New production unit in Amazon promotes sustainability

By Line Elise Svanevik

- Last updated on GMT

Related tags Biodiversity Beef Livestock

New production unit in Amazon promotes sustainability
One of the world’s largest food producers, Marfrig Group, has opened a new production unit in the Amazon region, promoting sustainable cattle production.

The Marfrig Group, along with the Nature Conservancy and Walmart Brazil, has created a production unit with a capacity to process 1,000 head of cattle per day at its facilities near Pará state, Brazil’s north region.

According to the collaboration, the objective is to ensure the conservation of these regions’ forests, soil and rivers. Additionally, the facilities will expand the supply of beef, with assured origin through a tracking system.

Marfrig Beef CEO James Cruden said: "This engagement with Walmart Brazil and TNC is fundamental for encouraging more and more rural producers to adopt sustainable practices on their ranches and comply with the responsible management standards that are implemented throughout our entire production platform in Brazil, which is unprecedented in the industry."

The project furthers Walmart Brazil’s global sustainability objective for 2015 of having all beef sourced from the Amazon Region coming from compliant ranchers.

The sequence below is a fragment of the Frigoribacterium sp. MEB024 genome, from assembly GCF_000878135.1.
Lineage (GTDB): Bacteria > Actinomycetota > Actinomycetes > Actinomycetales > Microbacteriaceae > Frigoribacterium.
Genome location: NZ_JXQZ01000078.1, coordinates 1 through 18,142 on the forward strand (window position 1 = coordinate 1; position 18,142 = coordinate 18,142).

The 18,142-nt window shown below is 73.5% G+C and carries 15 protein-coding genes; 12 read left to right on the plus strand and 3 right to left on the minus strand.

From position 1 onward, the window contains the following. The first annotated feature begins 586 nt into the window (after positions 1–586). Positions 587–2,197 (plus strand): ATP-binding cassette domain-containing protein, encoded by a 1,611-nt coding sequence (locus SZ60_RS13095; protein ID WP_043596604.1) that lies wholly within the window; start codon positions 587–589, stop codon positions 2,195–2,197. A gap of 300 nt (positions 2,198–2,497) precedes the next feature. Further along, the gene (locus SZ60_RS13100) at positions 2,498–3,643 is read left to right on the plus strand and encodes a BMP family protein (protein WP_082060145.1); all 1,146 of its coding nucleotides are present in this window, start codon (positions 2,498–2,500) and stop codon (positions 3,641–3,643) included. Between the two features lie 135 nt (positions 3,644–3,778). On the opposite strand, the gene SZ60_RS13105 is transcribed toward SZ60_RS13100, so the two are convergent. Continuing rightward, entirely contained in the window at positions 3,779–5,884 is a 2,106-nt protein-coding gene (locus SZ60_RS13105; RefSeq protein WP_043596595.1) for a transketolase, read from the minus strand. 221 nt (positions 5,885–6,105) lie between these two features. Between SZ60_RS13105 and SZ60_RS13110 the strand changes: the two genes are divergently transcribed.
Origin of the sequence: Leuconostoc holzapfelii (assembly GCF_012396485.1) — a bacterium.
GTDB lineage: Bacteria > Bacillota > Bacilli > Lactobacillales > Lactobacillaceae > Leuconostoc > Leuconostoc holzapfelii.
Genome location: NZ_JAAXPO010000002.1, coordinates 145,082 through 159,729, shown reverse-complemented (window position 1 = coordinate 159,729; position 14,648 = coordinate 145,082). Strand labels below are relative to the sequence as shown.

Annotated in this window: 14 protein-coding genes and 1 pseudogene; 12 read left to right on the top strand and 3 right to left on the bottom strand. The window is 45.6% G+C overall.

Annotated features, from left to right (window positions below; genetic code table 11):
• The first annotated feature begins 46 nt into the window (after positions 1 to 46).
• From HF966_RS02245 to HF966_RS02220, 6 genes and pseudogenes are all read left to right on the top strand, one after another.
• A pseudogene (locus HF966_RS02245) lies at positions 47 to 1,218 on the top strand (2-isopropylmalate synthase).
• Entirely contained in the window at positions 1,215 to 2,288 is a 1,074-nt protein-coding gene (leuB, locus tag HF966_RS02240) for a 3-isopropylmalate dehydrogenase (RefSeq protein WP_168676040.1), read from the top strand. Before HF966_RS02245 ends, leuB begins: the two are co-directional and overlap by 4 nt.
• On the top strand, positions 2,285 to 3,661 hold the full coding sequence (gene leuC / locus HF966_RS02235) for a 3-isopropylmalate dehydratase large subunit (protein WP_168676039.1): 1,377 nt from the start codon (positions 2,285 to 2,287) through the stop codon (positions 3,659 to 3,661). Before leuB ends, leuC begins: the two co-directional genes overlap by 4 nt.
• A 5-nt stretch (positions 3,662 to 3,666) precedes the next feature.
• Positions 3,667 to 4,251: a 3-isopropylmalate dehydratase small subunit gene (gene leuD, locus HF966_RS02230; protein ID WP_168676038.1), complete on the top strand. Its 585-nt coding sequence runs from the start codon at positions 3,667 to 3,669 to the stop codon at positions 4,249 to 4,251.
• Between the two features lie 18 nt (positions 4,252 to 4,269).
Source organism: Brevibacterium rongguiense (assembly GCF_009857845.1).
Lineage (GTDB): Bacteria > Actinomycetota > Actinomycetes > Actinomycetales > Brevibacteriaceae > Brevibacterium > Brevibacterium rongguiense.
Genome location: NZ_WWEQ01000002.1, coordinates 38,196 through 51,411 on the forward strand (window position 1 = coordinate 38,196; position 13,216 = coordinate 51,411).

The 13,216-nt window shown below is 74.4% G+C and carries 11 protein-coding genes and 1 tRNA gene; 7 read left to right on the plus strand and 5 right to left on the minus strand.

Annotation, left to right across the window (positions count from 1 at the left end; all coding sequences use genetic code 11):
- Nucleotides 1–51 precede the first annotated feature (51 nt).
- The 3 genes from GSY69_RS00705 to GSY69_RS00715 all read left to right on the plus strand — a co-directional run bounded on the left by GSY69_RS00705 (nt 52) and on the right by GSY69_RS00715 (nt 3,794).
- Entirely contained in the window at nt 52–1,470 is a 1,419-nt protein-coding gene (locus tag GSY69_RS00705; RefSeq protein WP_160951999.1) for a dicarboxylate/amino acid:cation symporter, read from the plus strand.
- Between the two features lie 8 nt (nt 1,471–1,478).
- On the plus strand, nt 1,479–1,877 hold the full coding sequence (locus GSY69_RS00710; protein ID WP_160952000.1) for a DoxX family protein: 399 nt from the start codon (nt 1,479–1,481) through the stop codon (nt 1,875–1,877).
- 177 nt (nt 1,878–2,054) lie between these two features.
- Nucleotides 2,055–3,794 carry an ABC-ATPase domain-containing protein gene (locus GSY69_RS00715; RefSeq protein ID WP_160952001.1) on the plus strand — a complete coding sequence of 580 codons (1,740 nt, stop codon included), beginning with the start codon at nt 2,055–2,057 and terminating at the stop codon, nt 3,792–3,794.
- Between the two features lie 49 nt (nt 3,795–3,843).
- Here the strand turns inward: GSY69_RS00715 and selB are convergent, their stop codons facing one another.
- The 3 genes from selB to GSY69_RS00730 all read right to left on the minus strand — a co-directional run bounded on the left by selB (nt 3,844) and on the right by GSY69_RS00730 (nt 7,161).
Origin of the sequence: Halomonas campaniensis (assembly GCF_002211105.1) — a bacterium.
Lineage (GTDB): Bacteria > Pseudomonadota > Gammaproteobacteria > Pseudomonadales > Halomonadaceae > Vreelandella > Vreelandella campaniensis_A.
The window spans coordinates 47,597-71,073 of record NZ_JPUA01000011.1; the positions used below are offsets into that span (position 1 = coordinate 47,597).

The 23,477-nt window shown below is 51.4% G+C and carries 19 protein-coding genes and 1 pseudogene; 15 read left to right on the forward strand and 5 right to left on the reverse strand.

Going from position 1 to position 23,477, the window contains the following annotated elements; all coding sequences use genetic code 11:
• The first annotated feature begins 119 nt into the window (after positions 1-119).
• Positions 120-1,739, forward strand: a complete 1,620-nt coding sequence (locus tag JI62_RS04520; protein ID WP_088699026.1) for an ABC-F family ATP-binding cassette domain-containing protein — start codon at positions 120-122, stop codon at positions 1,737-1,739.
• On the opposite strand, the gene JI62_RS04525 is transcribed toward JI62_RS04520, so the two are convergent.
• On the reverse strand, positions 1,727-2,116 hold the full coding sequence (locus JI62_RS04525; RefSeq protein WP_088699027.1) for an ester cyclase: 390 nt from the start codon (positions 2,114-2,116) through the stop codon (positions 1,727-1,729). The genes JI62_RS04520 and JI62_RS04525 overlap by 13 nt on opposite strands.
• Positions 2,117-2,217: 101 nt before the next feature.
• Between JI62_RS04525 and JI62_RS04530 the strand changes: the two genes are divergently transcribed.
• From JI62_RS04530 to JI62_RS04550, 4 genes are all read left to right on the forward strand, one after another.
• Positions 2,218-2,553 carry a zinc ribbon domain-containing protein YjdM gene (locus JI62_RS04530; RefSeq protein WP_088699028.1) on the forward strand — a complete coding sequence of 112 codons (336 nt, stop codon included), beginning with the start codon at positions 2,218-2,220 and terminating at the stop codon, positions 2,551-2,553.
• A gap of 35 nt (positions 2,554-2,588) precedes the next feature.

Director of the Amazon Program at the Nature Conservancy Ian Thompson said: "TNC has been working in this region for four years and on various fronts. We expect to build a production model that reconciles the biome’s conservation and that can be replicated in other areas of the Amazon to generate results on a large scale."

Meanwhile, a study published on 4 April by the Centre for International Climate and Environmental Research, Oslo (Cicero) claimed rising foreign demand for beef and soybeans is damaging the Amazon.

The study further claimed that 30% of deforestation in Brazil in the decade to 2010 was due to consumer demands, compared with 20% in the 1990s.

On suggesting how to improve these increasing numbers, Cicero explained that there should be better labelling or information about imports to guide consumers in the right direction.

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